Played by Canadian Sophie Nélisse, Liesel manages to impress something of herself on everyone she comes in contact with. On her first day at her Hitlered-up school, she gives a welcome thrashing to the class bully, who is destined to become a thug and a snitch for the Reich. In doing so, she wins the admiration and friendship of her tow-headed next door neighbor, Rudy.
And through her newfound love of books — itself suspect in her book-burning town — she draws close to the burgermeister’s wife, who is grieving for her only child.
Then there is Max (Ben Schnetzer). He’s the Jew whom the Hubermanns hide through much of the war. This makes them selfless, of course, but so is Max. As the chaos of war draws near to the town, he can no longer bear the danger he is putting the family in. So he leaves to meet whatever fate awaits him.
Fairy tales are stories of the not real, that’s what makes them safe. Although they are filled with unsettling characters and events, their settings allow children to process the disquieting and ugly aspects of real life.
Liesel is not Gretel or Little Red Riding Hood. Although she is a made-up girl, the Shoah was real. And it is a cheap trick to ground her growing realization about the world on the backs of millions and millions of real life victims of genocide.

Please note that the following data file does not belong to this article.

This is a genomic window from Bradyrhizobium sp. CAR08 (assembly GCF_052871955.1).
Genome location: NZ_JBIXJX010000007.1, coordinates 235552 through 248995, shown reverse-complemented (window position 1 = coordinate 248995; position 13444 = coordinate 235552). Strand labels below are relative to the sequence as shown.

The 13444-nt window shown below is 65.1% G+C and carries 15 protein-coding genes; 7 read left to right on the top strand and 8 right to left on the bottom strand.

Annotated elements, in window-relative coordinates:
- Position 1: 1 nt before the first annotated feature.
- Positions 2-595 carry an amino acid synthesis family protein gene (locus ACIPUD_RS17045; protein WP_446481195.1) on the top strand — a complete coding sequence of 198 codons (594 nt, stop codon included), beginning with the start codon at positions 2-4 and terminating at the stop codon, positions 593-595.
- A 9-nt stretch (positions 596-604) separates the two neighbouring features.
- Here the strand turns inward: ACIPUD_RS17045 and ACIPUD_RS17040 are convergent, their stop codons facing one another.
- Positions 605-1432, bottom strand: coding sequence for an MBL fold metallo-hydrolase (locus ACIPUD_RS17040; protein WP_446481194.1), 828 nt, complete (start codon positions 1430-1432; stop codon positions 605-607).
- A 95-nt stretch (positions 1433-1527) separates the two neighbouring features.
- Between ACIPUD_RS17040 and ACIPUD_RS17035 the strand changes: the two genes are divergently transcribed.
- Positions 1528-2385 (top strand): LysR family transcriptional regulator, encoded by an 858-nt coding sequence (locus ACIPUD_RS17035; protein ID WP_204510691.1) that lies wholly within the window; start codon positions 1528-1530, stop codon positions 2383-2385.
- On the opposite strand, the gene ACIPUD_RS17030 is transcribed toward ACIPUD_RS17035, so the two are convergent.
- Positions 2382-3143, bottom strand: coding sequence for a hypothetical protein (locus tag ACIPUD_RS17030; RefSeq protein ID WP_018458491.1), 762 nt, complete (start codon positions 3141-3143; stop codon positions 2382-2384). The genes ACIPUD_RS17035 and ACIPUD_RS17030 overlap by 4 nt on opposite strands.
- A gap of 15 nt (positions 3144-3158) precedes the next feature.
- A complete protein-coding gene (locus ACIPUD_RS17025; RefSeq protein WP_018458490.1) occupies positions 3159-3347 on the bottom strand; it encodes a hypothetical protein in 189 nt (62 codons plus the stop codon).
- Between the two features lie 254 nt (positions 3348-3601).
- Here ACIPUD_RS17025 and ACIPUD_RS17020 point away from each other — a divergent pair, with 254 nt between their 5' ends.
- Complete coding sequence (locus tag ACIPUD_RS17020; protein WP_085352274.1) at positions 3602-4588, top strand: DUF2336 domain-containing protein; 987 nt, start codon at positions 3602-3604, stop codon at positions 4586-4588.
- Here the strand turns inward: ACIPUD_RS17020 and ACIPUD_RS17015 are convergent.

The Holocaust is simply too fresh (still) and its symbols too potent to wrap a story of a little blond German girl around it. We know what she doesn’t know about her world, but the result is not irony. It’s impatience.
So when Liesel and Rudy, free from overhearing ears, complain to each other about Hitler, they seem like two kids grousing that that the Fuhrer took away their iPods. And when they shout “I hate Hitler” at the top of their lungs, it seems less a cathartic declaration of freedom than a cheeky act by children of privilege.
Director Brian Percival shot “The Book Thief” in warm colors of nostalgia. Even Liesel’s street, after it is bombed to pieces by the unnamed Allies, takes on a sentimental wholesomeness. The dead, when they die, seem more to be sleeping, a confusion belonging to young childhood that fairy tales often mine.
As I was leaving a screening of “The Book Thief,” I heard someone behind me say to his companion that the film had reminded him of “The Diary of Anne Frank.” I knew what he meant. The war. The Jews. The hiding. Only in this case, Anne had the luxury of being a blond-haired, apple-cheeked German girl who survived the war.